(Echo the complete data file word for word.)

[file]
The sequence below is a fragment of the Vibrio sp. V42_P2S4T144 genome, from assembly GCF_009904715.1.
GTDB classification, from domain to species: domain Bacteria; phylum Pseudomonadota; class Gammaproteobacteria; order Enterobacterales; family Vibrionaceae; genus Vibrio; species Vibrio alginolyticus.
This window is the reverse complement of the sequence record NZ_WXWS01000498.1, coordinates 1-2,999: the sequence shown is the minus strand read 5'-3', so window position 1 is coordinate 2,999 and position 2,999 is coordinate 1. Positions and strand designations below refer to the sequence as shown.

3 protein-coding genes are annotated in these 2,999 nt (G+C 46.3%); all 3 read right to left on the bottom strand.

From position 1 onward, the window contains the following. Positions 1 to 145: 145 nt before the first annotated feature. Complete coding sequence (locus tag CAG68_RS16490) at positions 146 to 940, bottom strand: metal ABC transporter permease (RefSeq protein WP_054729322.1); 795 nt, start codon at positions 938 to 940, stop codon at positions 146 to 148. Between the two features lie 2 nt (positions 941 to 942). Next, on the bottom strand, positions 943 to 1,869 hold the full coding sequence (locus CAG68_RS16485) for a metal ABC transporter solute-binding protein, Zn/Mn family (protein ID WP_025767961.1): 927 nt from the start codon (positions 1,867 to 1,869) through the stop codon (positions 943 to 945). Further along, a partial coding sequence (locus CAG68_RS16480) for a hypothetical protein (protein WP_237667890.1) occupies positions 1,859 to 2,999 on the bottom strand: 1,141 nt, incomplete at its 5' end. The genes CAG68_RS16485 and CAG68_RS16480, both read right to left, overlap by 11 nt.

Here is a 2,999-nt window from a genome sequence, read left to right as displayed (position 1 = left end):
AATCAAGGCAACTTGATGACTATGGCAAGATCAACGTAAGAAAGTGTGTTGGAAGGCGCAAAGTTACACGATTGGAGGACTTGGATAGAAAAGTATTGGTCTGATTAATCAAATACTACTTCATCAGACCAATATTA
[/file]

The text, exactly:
The sequence below is a fragment of the Vibrio sp. V42_P2S4T144 genome, from assembly GCF_009904715.1.
GTDB classification, from domain to species: domain Bacteria; phylum Pseudomonadota; class Gammaproteobacteria; order Enterobacterales; family Vibrionaceae; genus Vibrio; species Vibrio alginolyticus.
This window is the reverse complement of the sequence record NZ_WXWS01000498.1, coordinates 1-2,999: the sequence shown is the minus strand read 5'-3', so window position 1 is coordinate 2,999 and position 2,999 is coordinate 1. Positions and strand designations below refer to the sequence as shown.

3 protein-coding genes are annotated in these 2,999 nt (G+C 46.3%); all 3 read right to left on the bottom strand.

From position 1 onward, the window contains the following. Positions 1 to 145: 145 nt before the first annotated feature. Complete coding sequence (locus tag CAG68_RS16490) at positions 146 to 940, bottom strand: metal ABC transporter permease (RefSeq protein WP_054729322.1); 795 nt, start codon at positions 938 to 940, stop codon at positions 146 to 148. Between the two features lie 2 nt (positions 941 to 942). Next, on the bottom strand, positions 943 to 1,869 hold the full coding sequence (locus CAG68_RS16485) for a metal ABC transporter solute-binding protein, Zn/Mn family (protein ID WP_025767961.1): 927 nt from the start codon (positions 1,867 to 1,869) through the stop codon (positions 943 to 945). Further along, a partial coding sequence (locus CAG68_RS16480) for a hypothetical protein (protein WP_237667890.1) occupies positions 1,859 to 2,999 on the bottom strand: 1,141 nt, incomplete at its 5' end. The genes CAG68_RS16485 and CAG68_RS16480, both read right to left, overlap by 11 nt.

Here is a 2,999-nt window from a genome sequence, read left to right as displayed (position 1 = left end):
AATCAAGGCAACTTGATGACTATGGCAAGATCAACGTAAGAAAGTGTGTTGGAAGGCGCAAAGTTACACGATTGGAGGACTTGGATAGAAAAGTATTGGTCTGATTAATCAAATACTACTTCATCAGACCAATATTA